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Effects of a Six-Month Multi-Ingredient Nutrition Supplement Intervention of Omega-3 Polyunsaturated Fatty Acids, vitamin D, Resveratrol, and Whey Protein on Cognitive Function in Older Adults: A Randomised, Double-Blind, Controlled Trial

  • Catherine Moran
  • A. Scotto di Palumbo
  • J. Bramham
  • A. Moran
  • B. Rooney
  • G. De Vito
  • B. Egan
Brief Report
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Abstract

Objectives

To investigate the impact of a six-month multi-ingredient nutrition supplement intervention (Smartfish®), containing omega-3 polyunsaturated fatty acids (PUFAs), vitamin D, resveratrol, and whey protein, on cognitive function in Irish older adults.

Design

Double-blind, randomised controlled trial (ClinicalTrials.gov: NCT02001831). A quantitative, mixedmodel design was employed in which the dependent variable (cognitive function) was analysed with a between-subjects factor of group (placebo, intervention) and within-subjects factor of testing occasion (baseline, three-months, six-months).

Setting

Community-based intervention including assessments conducted at University College Dublin, Ireland.

Participants

Thirty-seven community-dwelling older adults (68-83 years; mean (x̅)= 75.14 years; standard deviation (SD)= 3.64; 18 males) with normal cognitive function (>24 on the Mini Mental State Examination) were assigned to the placebo (n= 17) or intervention (n= 20) via a block randomisation procedure.

Intervention

Daily consumption for six-months of a 200mL liquid juice intervention comprising 3000mg omega-3 PUFAs [1500mg docosahexaenoic acid (DHA) and 1500mg eicosapentaenoic acid (EPA)], 10μg vitamin D3, 150mg resveratrol and 8g whey protein isolate. The placebo contained 200mL juice only.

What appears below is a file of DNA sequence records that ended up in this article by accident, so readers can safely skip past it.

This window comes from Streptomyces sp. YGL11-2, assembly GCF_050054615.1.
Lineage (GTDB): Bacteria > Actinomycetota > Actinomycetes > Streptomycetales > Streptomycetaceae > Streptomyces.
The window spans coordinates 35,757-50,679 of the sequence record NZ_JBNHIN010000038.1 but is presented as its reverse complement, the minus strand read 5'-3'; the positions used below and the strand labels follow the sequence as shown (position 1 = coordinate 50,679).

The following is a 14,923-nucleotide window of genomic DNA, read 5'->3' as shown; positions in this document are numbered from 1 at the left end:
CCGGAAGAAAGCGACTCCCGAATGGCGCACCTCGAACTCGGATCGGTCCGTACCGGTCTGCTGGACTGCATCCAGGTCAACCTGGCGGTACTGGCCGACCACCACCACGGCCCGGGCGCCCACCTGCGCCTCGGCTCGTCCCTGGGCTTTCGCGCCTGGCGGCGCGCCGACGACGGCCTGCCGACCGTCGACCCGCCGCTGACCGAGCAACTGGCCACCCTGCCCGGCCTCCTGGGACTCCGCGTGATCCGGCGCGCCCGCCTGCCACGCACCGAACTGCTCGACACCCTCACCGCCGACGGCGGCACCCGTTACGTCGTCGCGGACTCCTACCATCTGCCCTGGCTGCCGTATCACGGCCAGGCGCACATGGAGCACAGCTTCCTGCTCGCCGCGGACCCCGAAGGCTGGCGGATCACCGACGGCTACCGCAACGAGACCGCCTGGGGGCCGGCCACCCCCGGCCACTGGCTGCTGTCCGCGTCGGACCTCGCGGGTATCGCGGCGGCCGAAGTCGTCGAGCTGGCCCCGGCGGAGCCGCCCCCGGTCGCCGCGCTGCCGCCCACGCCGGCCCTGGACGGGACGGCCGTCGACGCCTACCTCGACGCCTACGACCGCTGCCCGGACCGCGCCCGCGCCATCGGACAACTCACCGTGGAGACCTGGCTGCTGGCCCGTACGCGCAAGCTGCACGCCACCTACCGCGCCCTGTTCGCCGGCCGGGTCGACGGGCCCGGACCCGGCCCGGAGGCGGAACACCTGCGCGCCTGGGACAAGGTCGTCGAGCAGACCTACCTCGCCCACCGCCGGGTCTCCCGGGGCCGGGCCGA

Measurements

A standardised cognitive assessment battery was conducted at baseline and follow-ups. Individual test scores were z-transformed to generate composite scores grouped into cognitive domains: executive function, memory, attention and sensorimotor speed. Motor imagery accuracy and subjective awareness of cognitive failures variables were computed from raw scores.

Results

A hierarchical statistical approach was used to analyse the data; first, by examining overall cognitive function, then by domain, and then by individual test scores. Using mixed between-within subjects, analyses of variance (ANOVAs), no significant differences in overall cognitive function or composite cognitive domains were observed between groups over time. The only significant interaction was for Stroop Color-Word Time (p< 0.05). The intervention group demonstrated reduced task completion time at three- and six-month follow-ups, indicating enhanced performance.

Conclusion

The present nutrition intervention encompassed a multi-ingredient approach targeted towards improving cognitive function, but overall had only a limited beneficial impact in the older adult sample investigated. Future investigations should seek to establish any potential clinical applications of such targeted interventions with longer durations of supplementation, or in populations with defined cognitive deficits.

Key words

Cognitive failures executive function aging nutrition supplementation 

Abbreviations and Symbols

ANOVA

Analysis of Variance

AVLT

Auditory Verbal Learning Test

BMI

Body Mass Index

CFQ

Cognitive Failures Questionnaire

COWA

Controlled Oral Word Association

C-W

Color-Word

DHA

Docosahexaenoic acid

EPA

Eicosapentaenoic acid

INT

Intervention Group

MI

Motor Imagery

MMSE

Mini Mental State Examination

PI

Principal Investigator

PLAC

Placebo Group

PUFA

Polyunsaturated fatty acid

RCT

Randomised controlled trial

SD

Standard deviation

TMT

Trail Making Test

TUG

Timed Up and Go

UCD

University College Dublin

WAIS-III

Wechsler Adult Intelligence Scale III

Mean

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Copyright information

© Serdi and Springer Nature Switzerland AG 2018

Authors and Affiliations

  • Catherine Moran
    • 1
    • 3
  • A. Scotto di Palumbo
    • 2
  • J. Bramham
    • 1
  • A. Moran
    • 1
  • B. Rooney
    • 1
  • G. De Vito
    • 2
  • B. Egan
    • 2
  1. 1.School of PsychologyUniversity College DublinDublinIreland
  2. 2.School of Public Health, Physiotherapy and Sports ScienceUniversity College DublinDublinIreland
  3. 3.School of Psychology, Trinity College Institute for NeuroscienceTrinity College Dublin, College GreenDublin 2Ireland

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